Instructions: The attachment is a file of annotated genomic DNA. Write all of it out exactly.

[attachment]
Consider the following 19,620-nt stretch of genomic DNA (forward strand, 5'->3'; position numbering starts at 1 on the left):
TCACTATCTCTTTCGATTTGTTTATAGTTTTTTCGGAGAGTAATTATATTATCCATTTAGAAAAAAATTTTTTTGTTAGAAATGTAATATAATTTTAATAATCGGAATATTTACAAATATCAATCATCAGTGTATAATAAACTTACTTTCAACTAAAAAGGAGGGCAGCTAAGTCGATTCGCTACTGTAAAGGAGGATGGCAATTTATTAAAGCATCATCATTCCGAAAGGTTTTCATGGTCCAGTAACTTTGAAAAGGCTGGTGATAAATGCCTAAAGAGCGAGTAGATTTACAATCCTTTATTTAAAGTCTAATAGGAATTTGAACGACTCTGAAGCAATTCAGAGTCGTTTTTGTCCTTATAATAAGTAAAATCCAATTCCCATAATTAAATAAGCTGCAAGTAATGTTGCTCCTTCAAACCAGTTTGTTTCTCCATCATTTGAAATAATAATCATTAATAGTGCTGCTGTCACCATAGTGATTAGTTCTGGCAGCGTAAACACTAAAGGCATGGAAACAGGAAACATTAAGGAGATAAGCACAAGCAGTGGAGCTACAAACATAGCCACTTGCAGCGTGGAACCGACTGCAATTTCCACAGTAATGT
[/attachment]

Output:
Consider the following 19,620-nt stretch of genomic DNA (forward strand, 5'->3'; position numbering starts at 1 on the left):
TCACTATCTCTTTCGATTTGTTTATAGTTTTTTCGGAGAGTAATTATATTATCCATTTAGAAAAAAATTTTTTTGTTAGAAATGTAATATAATTTTAATAATCGGAATATTTACAAATATCAATCATCAGTGTATAATAAACTTACTTTCAACTAAAAAGGAGGGCAGCTAAGTCGATTCGCTACTGTAAAGGAGGATGGCAATTTATTAAAGCATCATCATTCCGAAAGGTTTTCATGGTCCAGTAACTTTGAAAAGGCTGGTGATAAATGCCTAAAGAGCGAGTAGATTTACAATCCTTTATTTAAAGTCTAATAGGAATTTGAACGACTCTGAAGCAATTCAGAGTCGTTTTTGTCCTTATAATAAGTAAAATCCAATTCCCATAATTAAATAAGCTGCAAGTAATGTTGCTCCTTCAAACCAGTTTGTTTCTCCATCATTTGAAATAATAATCATTAATAGTGCTGCTGTCACCATAGTGATTAGTTCTGGCAGCGTAAACACTAAAGGCATGGAAACAGGAAACATTAAGGAGATAAGCACAAGCAGTGGAGCTACAAACATAGCCACTTGCAGCGTGGAACCGACTGCAATTTCCACAGTAATGT